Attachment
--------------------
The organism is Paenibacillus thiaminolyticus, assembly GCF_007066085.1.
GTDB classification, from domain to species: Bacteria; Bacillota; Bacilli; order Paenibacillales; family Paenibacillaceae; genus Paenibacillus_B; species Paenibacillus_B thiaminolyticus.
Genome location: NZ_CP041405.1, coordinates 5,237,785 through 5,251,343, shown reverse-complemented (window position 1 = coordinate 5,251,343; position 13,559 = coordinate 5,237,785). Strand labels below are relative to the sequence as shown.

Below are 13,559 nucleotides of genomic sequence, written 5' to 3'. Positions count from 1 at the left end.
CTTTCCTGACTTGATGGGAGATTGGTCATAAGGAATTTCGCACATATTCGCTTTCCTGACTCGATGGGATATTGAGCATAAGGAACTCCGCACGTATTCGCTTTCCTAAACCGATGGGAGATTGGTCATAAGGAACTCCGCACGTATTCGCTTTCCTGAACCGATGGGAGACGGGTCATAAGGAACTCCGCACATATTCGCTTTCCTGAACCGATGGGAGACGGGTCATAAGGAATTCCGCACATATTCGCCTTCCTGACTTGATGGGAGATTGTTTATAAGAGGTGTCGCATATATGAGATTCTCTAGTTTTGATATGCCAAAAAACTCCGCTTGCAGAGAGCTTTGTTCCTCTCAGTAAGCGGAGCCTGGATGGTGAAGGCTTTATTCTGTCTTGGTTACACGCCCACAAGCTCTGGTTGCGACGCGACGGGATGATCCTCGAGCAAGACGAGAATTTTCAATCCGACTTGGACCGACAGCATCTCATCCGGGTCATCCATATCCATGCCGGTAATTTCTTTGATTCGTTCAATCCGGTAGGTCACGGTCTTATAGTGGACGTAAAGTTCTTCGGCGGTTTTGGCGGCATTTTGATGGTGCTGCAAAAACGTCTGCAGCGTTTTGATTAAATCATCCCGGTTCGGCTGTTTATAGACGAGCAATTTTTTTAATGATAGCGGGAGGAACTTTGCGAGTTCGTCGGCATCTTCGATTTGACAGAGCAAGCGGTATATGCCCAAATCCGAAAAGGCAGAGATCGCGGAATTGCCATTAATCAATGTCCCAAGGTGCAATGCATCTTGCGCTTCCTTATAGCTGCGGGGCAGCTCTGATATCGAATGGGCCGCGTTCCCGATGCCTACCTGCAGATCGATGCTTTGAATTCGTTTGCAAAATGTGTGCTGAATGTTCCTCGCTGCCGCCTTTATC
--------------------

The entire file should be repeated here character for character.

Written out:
The organism is Paenibacillus thiaminolyticus, assembly GCF_007066085.1.
GTDB classification, from domain to species: Bacteria; Bacillota; Bacilli; order Paenibacillales; family Paenibacillaceae; genus Paenibacillus_B; species Paenibacillus_B thiaminolyticus.
Genome location: NZ_CP041405.1, coordinates 5,237,785 through 5,251,343, shown reverse-complemented (window position 1 = coordinate 5,251,343; position 13,559 = coordinate 5,237,785). Strand labels below are relative to the sequence as shown.

Below are 13,559 nucleotides of genomic sequence, written 5' to 3'. Positions count from 1 at the left end.
CTTTCCTGACTTGATGGGAGATTGGTCATAAGGAATTTCGCACATATTCGCTTTCCTGACTCGATGGGATATTGAGCATAAGGAACTCCGCACGTATTCGCTTTCCTAAACCGATGGGAGATTGGTCATAAGGAACTCCGCACGTATTCGCTTTCCTGAACCGATGGGAGACGGGTCATAAGGAACTCCGCACATATTCGCTTTCCTGAACCGATGGGAGACGGGTCATAAGGAATTCCGCACATATTCGCCTTCCTGACTTGATGGGAGATTGTTTATAAGAGGTGTCGCATATATGAGATTCTCTAGTTTTGATATGCCAAAAAACTCCGCTTGCAGAGAGCTTTGTTCCTCTCAGTAAGCGGAGCCTGGATGGTGAAGGCTTTATTCTGTCTTGGTTACACGCCCACAAGCTCTGGTTGCGACGCGACGGGATGATCCTCGAGCAAGACGAGAATTTTCAATCCGACTTGGACCGACAGCATCTCATCCGGGTCATCCATATCCATGCCGGTAATTTCTTTGATTCGTTCAATCCGGTAGGTCACGGTCTTATAGTGGACGTAAAGTTCTTCGGCGGTTTTGGCGGCATTTTGATGGTGCTGCAAAAACGTCTGCAGCGTTTTGATTAAATCATCCCGGTTCGGCTGTTTATAGACGAGCAATTTTTTTAATGATAGCGGGAGGAACTTTGCGAGTTCGTCGGCATCTTCGATTTGACAGAGCAAGCGGTATATGCCCAAATCCGAAAAGGCAGAGATCGCGGAATTGCCATTAATCAATGTCCCAAGGTGCAATGCATCTTGCGCTTCCTTATAGCTGCGGGGCAGCTCTGATATCGAATGGGCCGCGTTCCCGATGCCTACCTGCAGATCGATGCTTTGAATTCGTTTGCAAAATGTGTGCTGAATGTTCCTCGCTGCCGCCTTTATC